REPRESENTATIVE VEZEY asked if there was a mandatory jail time for             
 contempt of court fines?                                                      
 MS. WORLEY said she didn't know if it was mandatory.                          
 CO-CHAIR BUNDE asked if there was any other public testimony.                 
 Hearing none, he closed public testimony.                                     
 Number 781                                                                    
 REPRESENTATIVE ROKEBERG moved to pass HB 474 out of committee with            
 zero fiscal notes and individual recommendations.                             
 REPRESENTATIVE DAVIS objected.  Based on the discussion he believed           
 there had been a consensus that an amendment should be considered             
 to include a requirement that notice be passed on to the DFYS.                
 CO-CHAIR BUNDE believed testimony had indicated that notice would             
 be given to the division.  He asked the sponsor, Co-Chair Toohey to           
 address that issue.                                                           
 CO-CHAIR TOOHEY said she would like for the Division of Family &              
 Youth Services, Ms. Carpeneti, Mary Hughes and Deputy Chief Udland            
 to come up with an amendment that could be introduced in the                  
 Judiciary Committee, which is the next committee of referral.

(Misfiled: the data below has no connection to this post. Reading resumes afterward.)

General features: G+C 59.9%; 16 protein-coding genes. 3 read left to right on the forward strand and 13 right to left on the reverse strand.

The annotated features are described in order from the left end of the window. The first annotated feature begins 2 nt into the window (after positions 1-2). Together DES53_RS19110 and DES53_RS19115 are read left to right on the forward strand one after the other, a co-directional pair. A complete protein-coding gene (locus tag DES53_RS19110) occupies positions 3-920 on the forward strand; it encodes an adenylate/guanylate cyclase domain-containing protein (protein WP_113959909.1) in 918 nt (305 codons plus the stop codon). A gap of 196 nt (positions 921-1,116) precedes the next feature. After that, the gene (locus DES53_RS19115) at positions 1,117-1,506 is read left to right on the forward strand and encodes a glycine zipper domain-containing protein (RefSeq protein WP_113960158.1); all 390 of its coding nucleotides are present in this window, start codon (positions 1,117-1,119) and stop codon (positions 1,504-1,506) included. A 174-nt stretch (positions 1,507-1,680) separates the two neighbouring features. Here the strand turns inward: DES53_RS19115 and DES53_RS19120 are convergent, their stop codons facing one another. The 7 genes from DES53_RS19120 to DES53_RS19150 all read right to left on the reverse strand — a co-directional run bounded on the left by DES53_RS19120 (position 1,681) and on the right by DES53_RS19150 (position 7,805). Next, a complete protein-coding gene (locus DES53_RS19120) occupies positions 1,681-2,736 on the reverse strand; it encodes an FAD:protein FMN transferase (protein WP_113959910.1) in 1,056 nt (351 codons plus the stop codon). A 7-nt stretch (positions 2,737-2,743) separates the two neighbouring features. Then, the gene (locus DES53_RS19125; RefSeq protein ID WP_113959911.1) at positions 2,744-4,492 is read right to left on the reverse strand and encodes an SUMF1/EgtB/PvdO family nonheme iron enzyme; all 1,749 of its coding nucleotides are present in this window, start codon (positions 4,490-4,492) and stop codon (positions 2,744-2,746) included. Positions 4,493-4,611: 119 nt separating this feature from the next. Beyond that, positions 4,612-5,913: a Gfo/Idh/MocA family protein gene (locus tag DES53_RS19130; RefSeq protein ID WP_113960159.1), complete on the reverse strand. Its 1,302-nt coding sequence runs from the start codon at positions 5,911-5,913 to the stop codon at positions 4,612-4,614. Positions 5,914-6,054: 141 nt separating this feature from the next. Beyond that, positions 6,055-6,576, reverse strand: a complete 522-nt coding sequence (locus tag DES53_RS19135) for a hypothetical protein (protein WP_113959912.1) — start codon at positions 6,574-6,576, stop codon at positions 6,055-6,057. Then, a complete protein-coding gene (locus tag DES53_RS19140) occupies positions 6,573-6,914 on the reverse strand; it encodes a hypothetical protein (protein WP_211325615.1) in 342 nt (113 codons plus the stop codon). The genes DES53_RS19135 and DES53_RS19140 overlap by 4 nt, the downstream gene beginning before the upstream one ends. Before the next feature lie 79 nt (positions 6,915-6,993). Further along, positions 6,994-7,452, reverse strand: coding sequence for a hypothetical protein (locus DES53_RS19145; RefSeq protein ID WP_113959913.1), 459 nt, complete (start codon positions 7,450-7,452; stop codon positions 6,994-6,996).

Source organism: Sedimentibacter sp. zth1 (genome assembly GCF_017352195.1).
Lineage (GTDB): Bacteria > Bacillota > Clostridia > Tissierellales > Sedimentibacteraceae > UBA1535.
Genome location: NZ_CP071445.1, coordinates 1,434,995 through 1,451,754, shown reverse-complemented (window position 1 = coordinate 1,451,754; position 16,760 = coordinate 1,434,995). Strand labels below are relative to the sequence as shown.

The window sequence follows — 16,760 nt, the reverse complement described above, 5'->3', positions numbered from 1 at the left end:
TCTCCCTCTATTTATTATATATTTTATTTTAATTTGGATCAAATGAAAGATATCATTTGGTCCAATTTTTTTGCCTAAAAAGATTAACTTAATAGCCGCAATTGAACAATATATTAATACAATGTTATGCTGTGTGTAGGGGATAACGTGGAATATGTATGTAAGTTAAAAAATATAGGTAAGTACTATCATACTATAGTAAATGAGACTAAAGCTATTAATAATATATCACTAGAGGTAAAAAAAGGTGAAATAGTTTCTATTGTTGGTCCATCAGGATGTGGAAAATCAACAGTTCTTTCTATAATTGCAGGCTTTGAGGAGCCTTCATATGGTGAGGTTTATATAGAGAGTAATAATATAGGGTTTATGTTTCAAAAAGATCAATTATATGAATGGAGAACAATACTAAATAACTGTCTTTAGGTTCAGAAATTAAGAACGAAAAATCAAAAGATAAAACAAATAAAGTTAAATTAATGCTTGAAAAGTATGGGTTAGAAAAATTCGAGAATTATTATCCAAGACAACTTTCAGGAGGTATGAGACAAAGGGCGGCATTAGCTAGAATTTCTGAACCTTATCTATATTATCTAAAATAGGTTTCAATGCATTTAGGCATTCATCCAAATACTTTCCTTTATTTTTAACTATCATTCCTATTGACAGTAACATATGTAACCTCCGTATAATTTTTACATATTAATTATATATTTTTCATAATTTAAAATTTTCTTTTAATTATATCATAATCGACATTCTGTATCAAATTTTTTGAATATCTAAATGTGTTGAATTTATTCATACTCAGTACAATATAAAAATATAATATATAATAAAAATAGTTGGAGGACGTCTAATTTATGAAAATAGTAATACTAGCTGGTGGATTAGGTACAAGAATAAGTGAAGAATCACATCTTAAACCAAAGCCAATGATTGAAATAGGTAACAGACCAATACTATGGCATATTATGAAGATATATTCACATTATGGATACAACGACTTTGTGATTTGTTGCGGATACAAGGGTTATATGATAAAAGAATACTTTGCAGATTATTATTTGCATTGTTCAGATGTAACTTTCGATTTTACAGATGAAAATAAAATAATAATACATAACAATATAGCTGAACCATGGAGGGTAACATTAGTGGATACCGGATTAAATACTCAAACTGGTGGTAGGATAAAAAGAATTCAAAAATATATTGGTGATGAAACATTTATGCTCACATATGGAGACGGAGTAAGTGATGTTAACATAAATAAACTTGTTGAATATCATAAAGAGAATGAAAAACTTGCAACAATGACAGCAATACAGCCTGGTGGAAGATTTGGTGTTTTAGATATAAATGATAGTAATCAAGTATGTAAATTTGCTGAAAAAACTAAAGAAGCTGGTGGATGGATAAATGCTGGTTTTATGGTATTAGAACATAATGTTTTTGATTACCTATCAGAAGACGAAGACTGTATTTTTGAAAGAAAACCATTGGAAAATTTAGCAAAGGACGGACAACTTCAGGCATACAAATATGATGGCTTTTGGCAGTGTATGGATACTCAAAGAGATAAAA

CO-CHAIR BUNDE asked if there were any objections to moving HB 474            
 from committee.  Hearing none, it was so ordered.                             
 HB 480 - PHYSICIAN ASSISTANTS                                                
 Number 855                                                                    
 CO-CHAIR BUNDE announced the next bill to come before the committee           
 was HB 480.  He asked Representative Therriault's Legislative                 
 Assistant to come forward to address the bill.                                
 WILDA WHITAKER, Legislative Administrative Assistant, said                    
 Representative Therriault's top priority was Sections 1, 2 and 3 of           
 HB 480.                                                                       
 CO-CHAIR TOOHEY moved to adopt Amendment 1.